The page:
Design pattern object pooling gives us the ability to load some instances before any object, so we are able to borrow any of the pre-loaded instances from the reusable pool class.

Using the keyword new to create multiple instances of the object every time, is costly. This cost is related to the time a new instance needs to be created.

The fact that we are able to borrow some instances of an object and return them back to the pool when we don’t need them is very useful.

Object pooling is usually used in games. For instance, in our game, there are some characters who have a gun and shoot. Every time that we use the keyword new to create a new bullet our game is becoming slower and doesn’t work as we would expect.

So, in this case, it is not only the right decision to use object pooling, but it’s mandatory.

Also, it’s a good practice to use it in our characters and some other points of our game.

Now we are ready to see a simple example of object pooling usage.

Using Object Pooling

Our game is simple, the user has to connect the dots so as to make something known to us, like an elephant, a man, flowers e.t.c.

The game is going to have a lot of levels, so, that means we will create and destroy dots all the time. So, it is a great chance to use object pooling pattern.

Let’s start with the Dot class.

As you can see this class creates only a dot. The code below creates the dot.

circle = new Ellipse2D.Float(posX, posY, radious * 2, radious * 2);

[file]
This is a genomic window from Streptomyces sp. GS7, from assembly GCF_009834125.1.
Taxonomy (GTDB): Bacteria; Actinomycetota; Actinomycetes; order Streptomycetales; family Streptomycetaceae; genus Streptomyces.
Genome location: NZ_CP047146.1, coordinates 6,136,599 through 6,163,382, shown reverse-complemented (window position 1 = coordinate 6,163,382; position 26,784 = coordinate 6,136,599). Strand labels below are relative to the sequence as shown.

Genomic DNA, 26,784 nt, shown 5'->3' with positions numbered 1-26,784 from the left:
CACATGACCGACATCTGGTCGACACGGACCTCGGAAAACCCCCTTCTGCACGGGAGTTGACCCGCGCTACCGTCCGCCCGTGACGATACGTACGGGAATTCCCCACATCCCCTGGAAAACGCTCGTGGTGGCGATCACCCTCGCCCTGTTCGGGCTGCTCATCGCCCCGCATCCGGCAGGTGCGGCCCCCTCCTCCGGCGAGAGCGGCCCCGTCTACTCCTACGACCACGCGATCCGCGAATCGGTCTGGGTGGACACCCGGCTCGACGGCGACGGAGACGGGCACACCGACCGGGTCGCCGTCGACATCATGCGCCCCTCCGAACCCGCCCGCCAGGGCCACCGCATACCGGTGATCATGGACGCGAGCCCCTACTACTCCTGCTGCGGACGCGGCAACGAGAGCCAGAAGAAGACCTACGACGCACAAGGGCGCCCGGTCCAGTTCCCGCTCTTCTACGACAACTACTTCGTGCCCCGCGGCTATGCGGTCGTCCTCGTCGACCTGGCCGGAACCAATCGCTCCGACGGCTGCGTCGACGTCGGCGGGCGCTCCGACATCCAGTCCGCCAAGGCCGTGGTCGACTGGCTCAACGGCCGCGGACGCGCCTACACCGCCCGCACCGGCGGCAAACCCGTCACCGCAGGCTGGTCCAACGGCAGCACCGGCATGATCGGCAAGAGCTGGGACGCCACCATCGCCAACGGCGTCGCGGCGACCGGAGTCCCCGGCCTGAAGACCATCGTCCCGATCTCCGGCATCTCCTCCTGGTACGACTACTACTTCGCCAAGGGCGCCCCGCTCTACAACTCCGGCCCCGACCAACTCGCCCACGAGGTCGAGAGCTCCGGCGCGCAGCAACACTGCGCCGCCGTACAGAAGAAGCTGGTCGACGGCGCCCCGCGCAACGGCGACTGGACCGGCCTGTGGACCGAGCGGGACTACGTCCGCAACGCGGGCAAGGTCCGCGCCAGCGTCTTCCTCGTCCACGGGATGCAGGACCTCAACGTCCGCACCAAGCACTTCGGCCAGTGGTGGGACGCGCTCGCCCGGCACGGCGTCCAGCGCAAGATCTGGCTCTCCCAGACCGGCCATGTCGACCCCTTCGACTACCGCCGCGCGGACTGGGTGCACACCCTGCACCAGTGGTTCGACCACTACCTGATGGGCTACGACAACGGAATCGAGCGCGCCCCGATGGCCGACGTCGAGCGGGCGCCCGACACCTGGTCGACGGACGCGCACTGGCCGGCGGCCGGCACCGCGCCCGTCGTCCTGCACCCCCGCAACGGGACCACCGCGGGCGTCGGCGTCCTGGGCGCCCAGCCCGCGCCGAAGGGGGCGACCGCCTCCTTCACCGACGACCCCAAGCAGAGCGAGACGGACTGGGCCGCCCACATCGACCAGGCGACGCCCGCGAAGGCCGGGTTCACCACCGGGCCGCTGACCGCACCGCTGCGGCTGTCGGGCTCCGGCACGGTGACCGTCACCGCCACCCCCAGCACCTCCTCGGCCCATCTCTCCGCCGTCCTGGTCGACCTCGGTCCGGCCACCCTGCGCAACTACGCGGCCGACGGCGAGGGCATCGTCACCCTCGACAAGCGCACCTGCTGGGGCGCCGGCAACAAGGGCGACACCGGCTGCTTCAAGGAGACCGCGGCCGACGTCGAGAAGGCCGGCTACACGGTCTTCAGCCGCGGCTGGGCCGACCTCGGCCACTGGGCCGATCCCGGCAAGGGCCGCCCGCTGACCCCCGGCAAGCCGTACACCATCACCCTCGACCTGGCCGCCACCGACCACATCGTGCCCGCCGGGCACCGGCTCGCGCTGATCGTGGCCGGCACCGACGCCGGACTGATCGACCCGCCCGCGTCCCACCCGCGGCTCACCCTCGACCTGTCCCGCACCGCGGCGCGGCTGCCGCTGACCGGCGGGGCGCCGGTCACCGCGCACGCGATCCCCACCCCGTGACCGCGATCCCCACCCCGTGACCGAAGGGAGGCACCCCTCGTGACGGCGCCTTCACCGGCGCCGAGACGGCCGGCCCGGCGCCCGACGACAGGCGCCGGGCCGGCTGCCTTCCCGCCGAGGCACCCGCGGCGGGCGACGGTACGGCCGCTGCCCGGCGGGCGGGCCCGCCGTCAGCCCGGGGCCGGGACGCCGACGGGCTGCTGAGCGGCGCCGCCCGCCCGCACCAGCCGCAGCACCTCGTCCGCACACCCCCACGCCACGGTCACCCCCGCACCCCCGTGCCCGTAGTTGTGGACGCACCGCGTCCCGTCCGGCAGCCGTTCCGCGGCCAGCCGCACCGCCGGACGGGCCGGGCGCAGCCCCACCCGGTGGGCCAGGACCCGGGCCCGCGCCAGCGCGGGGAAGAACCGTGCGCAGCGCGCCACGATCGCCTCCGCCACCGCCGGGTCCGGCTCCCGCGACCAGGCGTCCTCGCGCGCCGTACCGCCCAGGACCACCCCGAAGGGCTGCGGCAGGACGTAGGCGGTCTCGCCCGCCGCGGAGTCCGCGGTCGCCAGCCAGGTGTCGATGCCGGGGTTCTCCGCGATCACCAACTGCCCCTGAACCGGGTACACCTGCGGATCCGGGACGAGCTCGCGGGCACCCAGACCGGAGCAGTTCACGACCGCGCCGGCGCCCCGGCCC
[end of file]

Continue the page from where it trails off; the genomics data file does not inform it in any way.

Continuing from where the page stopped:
Additionally, a function named isColliding() checks if this dot intersects with a line.

The next step is to create an abstract Pool class. You can see the code below.

The constructor calls method init(). This method initializes the object with instances of Dot class.
Method addObj() is an abstract function. Also, there are 2 more methods, method size() returns the size of the object and the second removes all of the elements from objects.

DotPool class is extended by an abstract Pool class. Let’s take a look at the code :

Method addObj() adds a new instance in objects.

Method get() returns an instance of Dot if it exists, otherwise, it creates a new one. Also, it is a good practice, if there is not any available instance, to wait to get back one instead of creating a new one.

Method free(Object o) returns an instance to objects.

Last but not least, the Main class.

OUTPUT:

And this is the window that our code produces.

object pooling dot window

As you can see, Pool starts with 2 instances of Dot class. We get one instance and  1 remains in Pool. We get one more instance and we can see that size of the Pool is 0.

In the next step, we release the second instance back to the Pool, and Pool’s size is 1 again.

After that, we ask 2 more instances from Pool, but only one exists. So, Pool will create a new instance.

Now we release all the instances back to the Pool.

As you can see, Pool starts with 2 instances but in the end, it has 3. This has happened because we asked 3 instances and get() function is able to create a new instance if there is not any in Pool.

You can find the code in my GitHub account.

If there is any mistake or you have any questions, please let me know.

If you want to read more about creational patterns and object pooling you can read these books Design Patterns: Elements of Reusable Object-Oriented Software and Game Programming Patterns.